Professor Roy Gutterman L'00 in WaPo: Safeguarding Free Speech
Why individuals, not governments, should safeguard free speech
(The Washington Post | July 31, 2020) In late May, as protests raged throughout the country and the coronavirus pandemic spread, President Trump signed a directive titled “Executive Order on Preventing Online Censorship.” It contains magnanimous pronouncements about the importance of free speech and First Amendment protections. The opening reads like the kind of declaration that should end up on a parchment scroll or the base of a statute: “Free speech is the bedrock of American democracy. Our Founding Fathers protected this sacred right with the First Amendment to the Constitution. The freedom to express and debate ideas is the foundation for all of our rights as a free people.”
There is something ironic, if not Kafkaesque or Orwellian, about an executive order, imbued with language extolling free speech, that proposes an opposite effect by also calling on the federal government to monitor and regulate Internet and social media platforms. It isn’t clear how the government would regulate digital platforms, but the suggestion runs counter to the wide-open nature of free speech that facilitates all forms of discussion online — the hallmark of the Internet since it became commercial and accessible by ordinary people in the 1990s.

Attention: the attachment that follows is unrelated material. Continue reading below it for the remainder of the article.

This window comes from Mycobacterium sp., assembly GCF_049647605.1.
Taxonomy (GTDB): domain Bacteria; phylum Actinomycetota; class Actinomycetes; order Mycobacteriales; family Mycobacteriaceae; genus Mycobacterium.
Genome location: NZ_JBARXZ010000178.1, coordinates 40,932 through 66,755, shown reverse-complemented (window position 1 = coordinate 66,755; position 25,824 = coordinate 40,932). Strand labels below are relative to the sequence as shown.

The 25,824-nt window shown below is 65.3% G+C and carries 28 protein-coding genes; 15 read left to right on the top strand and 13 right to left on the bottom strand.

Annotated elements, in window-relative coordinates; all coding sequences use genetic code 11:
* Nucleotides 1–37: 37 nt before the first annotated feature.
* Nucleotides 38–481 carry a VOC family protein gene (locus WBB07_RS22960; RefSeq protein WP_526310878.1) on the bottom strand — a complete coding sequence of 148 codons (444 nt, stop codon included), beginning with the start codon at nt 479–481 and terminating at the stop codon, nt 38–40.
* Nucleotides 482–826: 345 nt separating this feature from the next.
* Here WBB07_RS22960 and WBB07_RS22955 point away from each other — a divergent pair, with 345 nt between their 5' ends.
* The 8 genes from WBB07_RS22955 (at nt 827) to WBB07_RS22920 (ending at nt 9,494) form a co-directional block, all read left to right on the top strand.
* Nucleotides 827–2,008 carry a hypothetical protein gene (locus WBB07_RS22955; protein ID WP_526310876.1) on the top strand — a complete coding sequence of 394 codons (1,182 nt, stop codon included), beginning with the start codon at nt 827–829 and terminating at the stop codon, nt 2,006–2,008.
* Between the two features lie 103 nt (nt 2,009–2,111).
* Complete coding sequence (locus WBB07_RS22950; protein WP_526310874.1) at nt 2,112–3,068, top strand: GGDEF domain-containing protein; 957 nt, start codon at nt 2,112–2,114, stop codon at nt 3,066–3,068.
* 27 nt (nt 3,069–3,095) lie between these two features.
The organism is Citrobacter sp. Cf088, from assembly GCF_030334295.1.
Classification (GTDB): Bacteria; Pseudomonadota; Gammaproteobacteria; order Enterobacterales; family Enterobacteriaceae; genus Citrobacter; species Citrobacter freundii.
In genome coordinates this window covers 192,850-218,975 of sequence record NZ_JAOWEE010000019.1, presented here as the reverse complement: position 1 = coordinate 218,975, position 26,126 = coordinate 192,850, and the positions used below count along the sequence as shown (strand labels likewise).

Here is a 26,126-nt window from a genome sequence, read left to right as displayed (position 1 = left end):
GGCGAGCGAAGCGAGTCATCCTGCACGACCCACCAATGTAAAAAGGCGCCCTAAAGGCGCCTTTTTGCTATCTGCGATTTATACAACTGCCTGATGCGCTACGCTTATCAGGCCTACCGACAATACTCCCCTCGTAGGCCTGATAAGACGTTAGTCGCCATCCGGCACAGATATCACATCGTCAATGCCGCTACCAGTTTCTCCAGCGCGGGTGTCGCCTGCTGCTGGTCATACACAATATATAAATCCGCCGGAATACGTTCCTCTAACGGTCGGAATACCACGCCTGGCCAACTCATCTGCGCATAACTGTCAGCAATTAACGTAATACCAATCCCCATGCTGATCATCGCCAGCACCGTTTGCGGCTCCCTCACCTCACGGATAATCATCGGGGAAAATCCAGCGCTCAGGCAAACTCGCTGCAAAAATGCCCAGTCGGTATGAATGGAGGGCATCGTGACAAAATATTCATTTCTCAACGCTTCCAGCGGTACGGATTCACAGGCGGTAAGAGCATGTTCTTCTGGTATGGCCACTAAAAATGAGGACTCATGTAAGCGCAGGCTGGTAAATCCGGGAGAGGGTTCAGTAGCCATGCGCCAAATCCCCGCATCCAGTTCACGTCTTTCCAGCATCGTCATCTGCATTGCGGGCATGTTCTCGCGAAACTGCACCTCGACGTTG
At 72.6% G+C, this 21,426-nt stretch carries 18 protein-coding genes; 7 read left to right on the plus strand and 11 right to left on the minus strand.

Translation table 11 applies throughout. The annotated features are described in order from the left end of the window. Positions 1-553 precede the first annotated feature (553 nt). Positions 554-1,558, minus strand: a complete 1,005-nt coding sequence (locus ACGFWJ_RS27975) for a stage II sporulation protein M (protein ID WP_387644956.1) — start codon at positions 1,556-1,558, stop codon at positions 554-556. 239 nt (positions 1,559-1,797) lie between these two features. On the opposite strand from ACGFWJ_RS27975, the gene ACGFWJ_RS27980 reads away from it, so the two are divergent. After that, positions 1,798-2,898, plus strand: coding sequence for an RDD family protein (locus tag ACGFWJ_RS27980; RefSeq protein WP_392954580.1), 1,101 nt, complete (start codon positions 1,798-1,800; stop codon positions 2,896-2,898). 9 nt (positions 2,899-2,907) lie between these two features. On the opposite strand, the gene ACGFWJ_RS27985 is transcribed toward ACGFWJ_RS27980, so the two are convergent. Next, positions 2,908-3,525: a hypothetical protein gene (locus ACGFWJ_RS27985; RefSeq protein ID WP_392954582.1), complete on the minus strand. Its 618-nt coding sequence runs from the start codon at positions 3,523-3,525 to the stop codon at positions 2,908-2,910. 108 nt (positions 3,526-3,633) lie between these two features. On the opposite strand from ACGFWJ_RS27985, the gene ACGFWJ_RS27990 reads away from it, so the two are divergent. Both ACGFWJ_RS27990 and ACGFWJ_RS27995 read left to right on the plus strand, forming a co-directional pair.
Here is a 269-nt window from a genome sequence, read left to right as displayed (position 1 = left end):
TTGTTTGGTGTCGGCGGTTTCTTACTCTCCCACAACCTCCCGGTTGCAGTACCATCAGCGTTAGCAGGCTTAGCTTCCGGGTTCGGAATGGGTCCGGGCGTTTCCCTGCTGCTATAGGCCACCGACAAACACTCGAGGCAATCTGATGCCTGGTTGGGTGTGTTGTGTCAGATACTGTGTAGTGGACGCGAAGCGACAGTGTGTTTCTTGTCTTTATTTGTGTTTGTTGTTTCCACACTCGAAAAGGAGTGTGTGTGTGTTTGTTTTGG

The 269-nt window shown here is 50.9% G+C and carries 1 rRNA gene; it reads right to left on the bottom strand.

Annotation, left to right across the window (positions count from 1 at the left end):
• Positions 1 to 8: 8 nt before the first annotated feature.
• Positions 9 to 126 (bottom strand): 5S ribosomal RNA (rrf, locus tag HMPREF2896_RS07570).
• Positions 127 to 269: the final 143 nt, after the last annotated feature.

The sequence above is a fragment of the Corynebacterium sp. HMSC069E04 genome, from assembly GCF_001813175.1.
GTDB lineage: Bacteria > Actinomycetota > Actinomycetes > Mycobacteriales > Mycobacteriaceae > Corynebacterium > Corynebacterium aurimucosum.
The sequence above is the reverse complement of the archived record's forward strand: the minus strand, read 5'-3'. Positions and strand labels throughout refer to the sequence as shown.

The president’s contradictory executive order highlights the dizzying world of free speech in America today. Trump has trampled on First Amendment and free-speech rights more vigorously than any president before him. Beyond the White House, free-speech battles are being waged across the country, on college campuses, social media and the airwaves, among voices from both the right and the left. Our increasingly fractious debates are pulling at the fabric of our free-speech protections, which ensure that all — even those with views offensive to others — have the right to be heard …